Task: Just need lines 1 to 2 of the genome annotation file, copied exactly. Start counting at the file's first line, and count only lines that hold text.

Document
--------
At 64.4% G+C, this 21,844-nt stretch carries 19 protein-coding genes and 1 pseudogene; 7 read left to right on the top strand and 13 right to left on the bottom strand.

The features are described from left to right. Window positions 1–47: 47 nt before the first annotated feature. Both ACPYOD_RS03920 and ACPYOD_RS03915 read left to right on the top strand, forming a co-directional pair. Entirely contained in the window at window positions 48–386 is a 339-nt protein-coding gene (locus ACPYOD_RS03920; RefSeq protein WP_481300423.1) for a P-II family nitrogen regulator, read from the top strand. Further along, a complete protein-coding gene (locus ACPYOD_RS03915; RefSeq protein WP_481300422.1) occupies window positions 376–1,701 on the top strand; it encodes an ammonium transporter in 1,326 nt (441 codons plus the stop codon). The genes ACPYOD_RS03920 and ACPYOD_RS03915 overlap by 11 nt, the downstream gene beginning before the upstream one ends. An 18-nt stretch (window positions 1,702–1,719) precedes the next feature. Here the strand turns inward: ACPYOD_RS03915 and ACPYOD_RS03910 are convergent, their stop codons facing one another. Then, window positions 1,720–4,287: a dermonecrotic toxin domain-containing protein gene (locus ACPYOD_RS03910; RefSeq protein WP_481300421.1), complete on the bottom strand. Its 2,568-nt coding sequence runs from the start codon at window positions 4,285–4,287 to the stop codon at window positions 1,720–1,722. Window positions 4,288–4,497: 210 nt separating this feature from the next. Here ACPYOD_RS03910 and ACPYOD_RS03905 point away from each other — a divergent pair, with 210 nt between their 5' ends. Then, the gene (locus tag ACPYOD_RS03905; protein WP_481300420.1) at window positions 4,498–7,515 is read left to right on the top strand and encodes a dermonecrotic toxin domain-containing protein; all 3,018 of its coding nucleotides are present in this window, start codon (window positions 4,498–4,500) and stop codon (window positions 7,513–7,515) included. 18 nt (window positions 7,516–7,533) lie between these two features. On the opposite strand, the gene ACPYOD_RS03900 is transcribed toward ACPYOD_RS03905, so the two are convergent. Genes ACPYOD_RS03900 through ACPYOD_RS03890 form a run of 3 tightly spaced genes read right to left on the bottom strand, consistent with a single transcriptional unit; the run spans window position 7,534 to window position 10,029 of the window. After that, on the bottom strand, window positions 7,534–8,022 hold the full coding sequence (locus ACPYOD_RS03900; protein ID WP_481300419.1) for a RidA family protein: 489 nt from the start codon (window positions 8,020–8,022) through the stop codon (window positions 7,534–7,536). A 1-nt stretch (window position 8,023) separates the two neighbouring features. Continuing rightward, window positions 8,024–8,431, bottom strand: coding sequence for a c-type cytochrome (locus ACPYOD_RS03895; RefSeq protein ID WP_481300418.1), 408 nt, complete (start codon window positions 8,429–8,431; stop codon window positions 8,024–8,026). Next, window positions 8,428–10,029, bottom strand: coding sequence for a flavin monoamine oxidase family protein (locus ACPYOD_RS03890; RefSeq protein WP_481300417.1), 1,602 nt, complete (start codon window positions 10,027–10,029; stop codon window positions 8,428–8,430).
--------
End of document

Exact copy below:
At 64.4% G+C, this 21,844-nt stretch carries 19 protein-coding genes and 1 pseudogene; 7 read left to right on the top strand and 13 right to left on the bottom strand.

The features are described from left to right. Window positions 1–47: 47 nt before the first annotated feature. Both ACPYOD_RS03920 and ACPYOD_RS03915 read left to right on the top strand, forming a co-directional pair. Entirely contained in the window at window positions 48–386 is a 339-nt protein-coding gene (locus ACPYOD_RS03920; RefSeq protein WP_481300423.1) for a P-II family nitrogen regulator, read from the top strand. Further along, a complete protein-coding gene (locus ACPYOD_RS03915; RefSeq protein WP_481300422.1) occupies window positions 376–1,701 on the top strand; it encodes an ammonium transporter in 1,326 nt (441 codons plus the stop codon). The genes ACPYOD_RS03920 and ACPYOD_RS03915 overlap by 11 nt, the downstream gene beginning before the upstream one ends. An 18-nt stretch (window positions 1,702–1,719) precedes the next feature. Here the strand turns inward: ACPYOD_RS03915 and ACPYOD_RS03910 are convergent, their stop codons facing one another. Then, window positions 1,720–4,287: a dermonecrotic toxin domain-containing protein gene (locus ACPYOD_RS03910; RefSeq protein WP_481300421.1), complete on the bottom strand. Its 2,568-nt coding sequence runs from the start codon at window positions 4,285–4,287 to the stop codon at window positions 1,720–1,722. Window positions 4,288–4,497: 210 nt separating this feature from the next. Here ACPYOD_RS03910 and ACPYOD_RS03905 point away from each other — a divergent pair, with 210 nt between their 5' ends. Then, the gene (locus tag ACPYOD_RS03905; protein WP_481300420.1) at window positions 4,498–7,515 is read left to right on the top strand and encodes a dermonecrotic toxin domain-containing protein; all 3,018 of its coding nucleotides are present in this window, start codon (window positions 4,498–4,500) and stop codon (window positions 7,513–7,515) included. 18 nt (window positions 7,516–7,533) lie between these two features. On the opposite strand, the gene ACPYOD_RS03900 is transcribed toward ACPYOD_RS03905, so the two are convergent. Genes ACPYOD_RS03900 through ACPYOD_RS03890 form a run of 3 tightly spaced genes read right to left on the bottom strand, consistent with a single transcriptional unit; the run spans window position 7,534 to window position 10,029 of the window. After that, on the bottom strand, window positions 7,534–8,022 hold the full coding sequence (locus ACPYOD_RS03900; protein ID WP_481300419.1) for a RidA family protein: 489 nt from the start codon (window positions 8,020–8,022) through the stop codon (window positions 7,534–7,536). A 1-nt stretch (window position 8,023) separates the two neighbouring features. Continuing rightward, window positions 8,024–8,431, bottom strand: coding sequence for a c-type cytochrome (locus ACPYOD_RS03895; RefSeq protein ID WP_481300418.1), 408 nt, complete (start codon window positions 8,429–8,431; stop codon window positions 8,024–8,026). Next, window positions 8,428–10,029, bottom strand: coding sequence for a flavin monoamine oxidase family protein (locus ACPYOD_RS03890; RefSeq protein WP_481300417.1), 1,602 nt, complete (start codon window positions 10,027–10,029; stop codon window positions 8,428–8,430).